I have a similar reaction to the anime Bleach, i was bored and tired when i first watched the first episode. (And was again watching it again to try and see what people were enjoying. I even made it about halfway through the whole series eventually.)

But Dexter is likely a show that I would turn on if I watched the final season. The finale of what i did watch was pretty bad and upsetting enough already that I didn’t want to press on.

I was excited to watch it since everybody and the horse they rode simply raved how good it was. And it was something the wife and I were going to do together. About the only thing. And it was such an Epic let-down. After the first few episodes, when it came on, I’d go out to the garage, drink beer and throw darts.

I’ll throw another one out there: It was some kind of Anime thing on Adult Swim. Can’t even remember the name. About a bunch of kids in a ‘school’ or boarding home. The twist was they were being ‘farmed’. I lost interest in that after a few episodes. Wasn’t for me.

Truth is, I don’t like much. Even the new season of Archer is kinda lame to me. They are really phoning it in at this point.

One was The Rookie, with Nathan Fillion as a 40 year old LAPD rookie. It started out fine, but morphed during the first season into “young cops in love”, and by the second season Fillion’s character (and some of the others) got so stupid, and the plot lines so ridiculous, we gave up on the last episode of the second season and are NOT going back, even if it comes back.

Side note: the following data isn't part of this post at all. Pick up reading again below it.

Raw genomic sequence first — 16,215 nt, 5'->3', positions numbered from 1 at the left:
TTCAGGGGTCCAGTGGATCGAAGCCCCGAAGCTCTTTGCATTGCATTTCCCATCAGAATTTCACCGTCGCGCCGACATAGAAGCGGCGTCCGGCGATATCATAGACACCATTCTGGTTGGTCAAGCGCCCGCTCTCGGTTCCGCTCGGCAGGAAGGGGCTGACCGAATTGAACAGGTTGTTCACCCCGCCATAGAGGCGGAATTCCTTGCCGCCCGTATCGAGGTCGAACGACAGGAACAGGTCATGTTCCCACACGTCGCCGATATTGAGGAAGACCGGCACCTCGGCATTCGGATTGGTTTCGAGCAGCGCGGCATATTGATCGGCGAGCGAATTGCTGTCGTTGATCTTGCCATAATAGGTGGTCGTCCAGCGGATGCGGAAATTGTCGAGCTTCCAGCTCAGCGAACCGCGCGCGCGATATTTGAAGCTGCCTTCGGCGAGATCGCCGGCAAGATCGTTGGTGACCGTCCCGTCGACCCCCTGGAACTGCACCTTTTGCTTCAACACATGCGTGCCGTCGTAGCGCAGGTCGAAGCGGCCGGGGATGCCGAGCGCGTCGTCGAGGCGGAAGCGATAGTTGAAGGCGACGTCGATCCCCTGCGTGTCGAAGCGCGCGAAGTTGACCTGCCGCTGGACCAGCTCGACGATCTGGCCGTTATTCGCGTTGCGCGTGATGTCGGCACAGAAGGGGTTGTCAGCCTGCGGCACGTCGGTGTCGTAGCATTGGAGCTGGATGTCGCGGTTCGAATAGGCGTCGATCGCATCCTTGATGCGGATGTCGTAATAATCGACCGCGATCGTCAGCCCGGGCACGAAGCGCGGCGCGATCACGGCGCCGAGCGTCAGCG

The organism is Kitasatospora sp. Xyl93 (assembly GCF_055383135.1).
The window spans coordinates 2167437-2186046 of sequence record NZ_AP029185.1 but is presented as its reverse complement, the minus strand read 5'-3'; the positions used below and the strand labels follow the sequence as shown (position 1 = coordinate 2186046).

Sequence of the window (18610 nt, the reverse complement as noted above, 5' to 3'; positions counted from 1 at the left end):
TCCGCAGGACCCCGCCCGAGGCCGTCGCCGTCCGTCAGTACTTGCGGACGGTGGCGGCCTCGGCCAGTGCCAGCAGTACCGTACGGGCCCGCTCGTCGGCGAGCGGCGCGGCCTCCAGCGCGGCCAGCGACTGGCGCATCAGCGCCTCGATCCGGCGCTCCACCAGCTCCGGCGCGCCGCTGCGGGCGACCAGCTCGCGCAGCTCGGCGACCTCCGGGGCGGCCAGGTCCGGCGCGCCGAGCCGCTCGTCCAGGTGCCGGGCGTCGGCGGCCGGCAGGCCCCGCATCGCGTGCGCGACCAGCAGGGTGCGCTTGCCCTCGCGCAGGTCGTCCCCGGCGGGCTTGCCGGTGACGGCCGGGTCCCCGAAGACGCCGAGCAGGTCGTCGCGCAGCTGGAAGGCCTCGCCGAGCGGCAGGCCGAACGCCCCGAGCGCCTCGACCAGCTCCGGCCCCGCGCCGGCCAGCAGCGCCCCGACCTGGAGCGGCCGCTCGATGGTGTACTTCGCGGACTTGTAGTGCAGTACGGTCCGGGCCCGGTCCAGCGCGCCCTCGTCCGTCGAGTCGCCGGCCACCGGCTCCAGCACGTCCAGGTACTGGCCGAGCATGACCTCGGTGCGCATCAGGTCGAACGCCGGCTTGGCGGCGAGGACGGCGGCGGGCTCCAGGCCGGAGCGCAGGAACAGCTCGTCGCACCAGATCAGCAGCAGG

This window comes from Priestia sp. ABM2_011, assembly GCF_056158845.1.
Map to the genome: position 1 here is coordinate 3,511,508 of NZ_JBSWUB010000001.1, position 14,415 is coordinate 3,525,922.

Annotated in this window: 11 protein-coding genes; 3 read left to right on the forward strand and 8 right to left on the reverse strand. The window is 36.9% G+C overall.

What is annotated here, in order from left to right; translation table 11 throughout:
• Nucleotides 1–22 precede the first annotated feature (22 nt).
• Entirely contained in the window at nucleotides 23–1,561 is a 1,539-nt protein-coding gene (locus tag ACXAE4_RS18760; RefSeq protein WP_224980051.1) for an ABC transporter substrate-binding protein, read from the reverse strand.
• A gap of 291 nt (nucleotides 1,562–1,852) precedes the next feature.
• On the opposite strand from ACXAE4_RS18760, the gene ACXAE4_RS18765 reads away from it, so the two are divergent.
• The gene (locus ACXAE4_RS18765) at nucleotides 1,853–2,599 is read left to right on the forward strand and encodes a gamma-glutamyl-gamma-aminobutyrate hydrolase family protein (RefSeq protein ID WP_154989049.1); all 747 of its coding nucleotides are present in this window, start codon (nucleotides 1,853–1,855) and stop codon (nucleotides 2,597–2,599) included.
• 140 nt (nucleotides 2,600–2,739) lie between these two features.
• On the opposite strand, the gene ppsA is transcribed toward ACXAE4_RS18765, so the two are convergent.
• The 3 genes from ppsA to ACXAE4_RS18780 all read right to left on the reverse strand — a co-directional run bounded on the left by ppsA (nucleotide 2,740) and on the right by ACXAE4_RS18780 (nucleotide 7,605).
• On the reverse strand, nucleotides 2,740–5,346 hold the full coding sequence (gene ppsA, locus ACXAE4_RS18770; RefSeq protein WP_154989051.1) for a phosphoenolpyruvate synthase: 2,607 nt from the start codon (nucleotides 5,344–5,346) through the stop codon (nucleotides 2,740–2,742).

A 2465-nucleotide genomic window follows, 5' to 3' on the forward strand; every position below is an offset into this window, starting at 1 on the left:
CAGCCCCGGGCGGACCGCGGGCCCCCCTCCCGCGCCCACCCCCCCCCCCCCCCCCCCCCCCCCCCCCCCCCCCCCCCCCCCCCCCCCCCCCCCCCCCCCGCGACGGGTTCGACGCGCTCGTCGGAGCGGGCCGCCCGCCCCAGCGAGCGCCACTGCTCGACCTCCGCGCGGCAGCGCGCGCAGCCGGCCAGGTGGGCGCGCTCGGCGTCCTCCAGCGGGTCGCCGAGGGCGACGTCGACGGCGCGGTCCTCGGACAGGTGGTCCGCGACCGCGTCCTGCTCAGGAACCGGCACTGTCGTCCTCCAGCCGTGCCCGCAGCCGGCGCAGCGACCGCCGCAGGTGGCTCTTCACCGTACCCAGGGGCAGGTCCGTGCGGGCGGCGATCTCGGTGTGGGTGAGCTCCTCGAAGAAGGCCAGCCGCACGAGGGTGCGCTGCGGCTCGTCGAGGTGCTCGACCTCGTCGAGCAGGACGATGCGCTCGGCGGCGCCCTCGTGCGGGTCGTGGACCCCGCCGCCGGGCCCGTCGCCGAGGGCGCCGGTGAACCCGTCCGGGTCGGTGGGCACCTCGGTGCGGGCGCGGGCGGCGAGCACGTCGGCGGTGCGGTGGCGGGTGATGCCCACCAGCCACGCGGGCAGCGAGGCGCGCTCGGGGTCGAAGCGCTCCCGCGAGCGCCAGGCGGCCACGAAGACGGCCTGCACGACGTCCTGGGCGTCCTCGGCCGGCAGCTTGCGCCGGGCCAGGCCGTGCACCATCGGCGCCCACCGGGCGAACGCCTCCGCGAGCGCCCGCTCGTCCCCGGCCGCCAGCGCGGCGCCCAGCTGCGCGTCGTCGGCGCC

We followed Major Crimes because mostly we enjoyed The Closer (except for the last season) but it quicky became The Rusty Show, and lost all touch with reality. Our theory was, the show was not actually a police procedural, but instead was “Rusty, A Young Gay Man’s Journey in the World”, about a young man who just happened to live and work with police and lawyers. The show was from Rusty’s journals, like John Watson, so all the blatant mistakes in law or police procedures or human behaviour that took place? That’s because Rusty actually doesn’t understand any of it. He just writes like an 8 year old trying to explain the mysteries of the world. We got sick of that show in the first season, but stuck out longer hoping it would improve. (Spolier: it did not)

Burn Notice took longer for us to sour on. The first seasons were very clever, so we forgave a lot of the early missteps, but it started going downhill and became clear it was never going to get better again, By the end, when Michael transformed into the person the CIA thought he was in the first episode, we quit watching, just in time so we didn’t see him kill his mom. Those last seasons have soured us on the show so much we’re reluctant to watch the good ones, as they are tainted by what came later.

Two more, near and dear to Dopers.

Voyager: started with good hopes but I began to sour on it in the very first season. But like a good trekker I stuck it out till the end. What a waste of precious years.

Enterprise: This time I learned my lesson,. When it became clear it was born stupid, I bailed.